Just call it “sun rice.” Rice and its summer versions are one of Italy’s most popular dishes in the hottest months of the year. While in winter freshly prepared risotto reigns supreme (with mushrooms, saffron, truf es, sausage and so on), in summer alternative versions enter the scene when it comes to rice, of which Italy is Europe’s top producer. When we talk about rice, we tend to think of Asia, where this plant originated, but with a harvest of over a million tons a year, Italy grows 50% of European rice and 0.38% of rice worldwide. So it’s natural that this carbo-rich food sparks the locals’ imagination, with dishes that can easily be made in advance. From north to south, in Italy there are recipes that can be customized, even using rice left over from other dishes, if necessary. Here are the most fun and tasty ones, so head straight to the kitchen!
TOMATOES STUFFED WITH RICE
This is a classic of Italian summers and is served in various regions. Tomatoes stuffed with rice as a tasty one-dish meal are a favorite with children because of their funny appearance. The top of the tomato is placed over the stuffing, like a hat on a head that’s too big! They are easy to make, but take a little time. So the best thing is to prepare them in advance, also because that allows their flavors to mingle. You need rather large round tomatoes that are ripe but not mushy (avoid very watery tomatoes). Slice off the top—the hat—and scoop out the interior. Chop the interior and season with salt, pepper, oil and herbs as desired. Add the raw rice to the chopped tomatoes and set aside for a few hours. Fill the tomatoes with the rice mixture, put the “hat” on top and place them in a baking dish. Drizzle with a little olive oil and bake at 390 °F for about an hour.
BAKED RICE AND POTATOES (AND MUSSELS)
A fab dish from Puglia. The flavor of the dish—extremely easy to make—comes from slow baking, which brings out its richness. Here as well, it is very easy to make the day before and then serve as a one-dish meal. The original recipe calls for mussels, but the baked rice with potatoes alone is delicious if you can’t get fresh mussels or don’t like them. The steps couldn’t be easier. Cut the potatoes into wedges. Separately debeard and wash the mussels, and cook as usual, setting the liquid aside. Sprinkle the mussels with breadcrumbs and parsley. In a greased pan, layer the potatoes, grated Parmigiano, mussels and raw rice. Continue to layer, ending with mussels and plenty of breadcrumbs. Pour the cooking liquid from the mussels over the top and add water as needed up to the top layer of breadcrumbs. Bake at 350 °F for an hour.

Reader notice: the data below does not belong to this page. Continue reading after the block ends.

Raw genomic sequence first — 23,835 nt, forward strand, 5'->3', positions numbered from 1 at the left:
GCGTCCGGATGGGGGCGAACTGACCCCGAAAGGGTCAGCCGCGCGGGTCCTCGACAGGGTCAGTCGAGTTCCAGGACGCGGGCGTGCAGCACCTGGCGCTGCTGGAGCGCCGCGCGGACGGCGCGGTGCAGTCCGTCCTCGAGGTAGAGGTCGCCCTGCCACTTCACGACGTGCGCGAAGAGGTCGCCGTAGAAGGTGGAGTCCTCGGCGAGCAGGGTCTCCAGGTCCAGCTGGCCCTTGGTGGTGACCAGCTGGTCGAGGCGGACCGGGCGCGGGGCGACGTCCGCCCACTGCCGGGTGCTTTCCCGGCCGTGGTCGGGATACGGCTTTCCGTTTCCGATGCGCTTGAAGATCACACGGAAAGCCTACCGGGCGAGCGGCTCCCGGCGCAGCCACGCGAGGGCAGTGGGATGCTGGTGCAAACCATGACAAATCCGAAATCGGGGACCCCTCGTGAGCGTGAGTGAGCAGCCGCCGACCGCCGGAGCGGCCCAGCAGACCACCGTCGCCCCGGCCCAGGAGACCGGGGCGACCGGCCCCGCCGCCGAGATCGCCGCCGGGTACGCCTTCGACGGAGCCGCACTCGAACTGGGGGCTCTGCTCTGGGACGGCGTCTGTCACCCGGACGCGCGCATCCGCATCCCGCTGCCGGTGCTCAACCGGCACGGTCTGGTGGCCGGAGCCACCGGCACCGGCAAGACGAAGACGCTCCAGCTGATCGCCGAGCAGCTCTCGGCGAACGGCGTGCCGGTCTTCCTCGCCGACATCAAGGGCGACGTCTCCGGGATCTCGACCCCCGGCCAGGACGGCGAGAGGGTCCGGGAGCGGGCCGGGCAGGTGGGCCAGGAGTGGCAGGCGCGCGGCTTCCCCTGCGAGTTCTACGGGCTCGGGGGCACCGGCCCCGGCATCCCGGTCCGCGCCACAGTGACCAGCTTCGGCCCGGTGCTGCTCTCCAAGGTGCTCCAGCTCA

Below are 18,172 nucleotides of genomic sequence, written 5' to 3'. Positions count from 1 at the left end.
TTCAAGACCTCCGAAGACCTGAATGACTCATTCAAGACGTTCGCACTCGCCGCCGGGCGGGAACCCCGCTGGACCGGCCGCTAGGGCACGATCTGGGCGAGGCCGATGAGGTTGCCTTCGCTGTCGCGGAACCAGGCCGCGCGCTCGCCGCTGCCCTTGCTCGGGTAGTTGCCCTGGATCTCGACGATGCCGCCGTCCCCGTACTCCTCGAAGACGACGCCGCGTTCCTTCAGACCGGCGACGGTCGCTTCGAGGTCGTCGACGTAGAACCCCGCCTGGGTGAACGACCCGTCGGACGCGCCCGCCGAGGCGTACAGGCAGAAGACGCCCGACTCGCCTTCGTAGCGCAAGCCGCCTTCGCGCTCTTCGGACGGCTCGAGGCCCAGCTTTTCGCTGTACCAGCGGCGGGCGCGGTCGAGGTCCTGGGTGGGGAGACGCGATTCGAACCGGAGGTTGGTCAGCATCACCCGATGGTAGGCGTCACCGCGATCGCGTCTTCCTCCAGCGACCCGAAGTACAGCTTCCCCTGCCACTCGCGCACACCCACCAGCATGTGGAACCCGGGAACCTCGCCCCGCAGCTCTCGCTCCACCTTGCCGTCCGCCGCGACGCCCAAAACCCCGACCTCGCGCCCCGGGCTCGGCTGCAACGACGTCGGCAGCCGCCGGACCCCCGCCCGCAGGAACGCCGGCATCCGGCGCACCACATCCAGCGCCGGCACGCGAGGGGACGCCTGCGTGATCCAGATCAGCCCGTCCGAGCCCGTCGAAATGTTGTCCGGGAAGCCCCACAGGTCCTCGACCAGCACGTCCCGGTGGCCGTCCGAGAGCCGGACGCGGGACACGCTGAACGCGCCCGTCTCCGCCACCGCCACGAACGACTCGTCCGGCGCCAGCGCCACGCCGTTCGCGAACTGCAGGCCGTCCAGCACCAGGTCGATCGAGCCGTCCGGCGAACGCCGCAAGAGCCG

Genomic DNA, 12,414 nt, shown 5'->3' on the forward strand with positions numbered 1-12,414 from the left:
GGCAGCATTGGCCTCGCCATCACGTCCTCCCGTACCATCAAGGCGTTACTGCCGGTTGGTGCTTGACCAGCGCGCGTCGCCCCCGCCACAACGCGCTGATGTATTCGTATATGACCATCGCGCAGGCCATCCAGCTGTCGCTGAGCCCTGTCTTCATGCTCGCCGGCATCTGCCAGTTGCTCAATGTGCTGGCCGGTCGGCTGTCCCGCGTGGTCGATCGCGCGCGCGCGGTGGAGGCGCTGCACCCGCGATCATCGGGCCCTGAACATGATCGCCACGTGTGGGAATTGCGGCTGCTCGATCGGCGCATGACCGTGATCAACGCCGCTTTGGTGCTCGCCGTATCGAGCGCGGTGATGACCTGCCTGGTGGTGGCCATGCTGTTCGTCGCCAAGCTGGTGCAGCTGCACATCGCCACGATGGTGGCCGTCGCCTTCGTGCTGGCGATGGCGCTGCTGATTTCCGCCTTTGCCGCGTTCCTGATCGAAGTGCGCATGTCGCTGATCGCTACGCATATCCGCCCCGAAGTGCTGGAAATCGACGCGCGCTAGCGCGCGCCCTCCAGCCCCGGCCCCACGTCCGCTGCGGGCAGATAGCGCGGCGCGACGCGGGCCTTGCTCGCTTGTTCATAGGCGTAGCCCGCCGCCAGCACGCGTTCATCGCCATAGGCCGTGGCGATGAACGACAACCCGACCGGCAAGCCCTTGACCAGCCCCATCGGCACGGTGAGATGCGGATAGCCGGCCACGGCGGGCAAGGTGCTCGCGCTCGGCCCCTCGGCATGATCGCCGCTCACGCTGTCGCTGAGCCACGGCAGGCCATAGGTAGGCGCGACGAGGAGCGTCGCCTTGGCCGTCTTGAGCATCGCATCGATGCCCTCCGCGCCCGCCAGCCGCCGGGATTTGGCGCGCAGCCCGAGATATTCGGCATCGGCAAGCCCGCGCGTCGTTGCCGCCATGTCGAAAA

One of the best inventions Rome has given to humanity. These rice croquettes are stuffed with mozzarella, and then breaded and fried. Cook the rice in stock as if you were making risotto; it should be rather sticky. Stir in meat sauce, some grated Parmigiano and a little butter. Shape the rice into “eggs” and stuff a piece of mozzarella in the middle. Dip the supplì into beaten egg and then our, and roll in breadcrumbs. Deep fry, and you have one of the seven wonders of the world. Eat them piping hot, when the mozzarella heart is still melty, though they are also wonderful at room temperature with a salad on the side.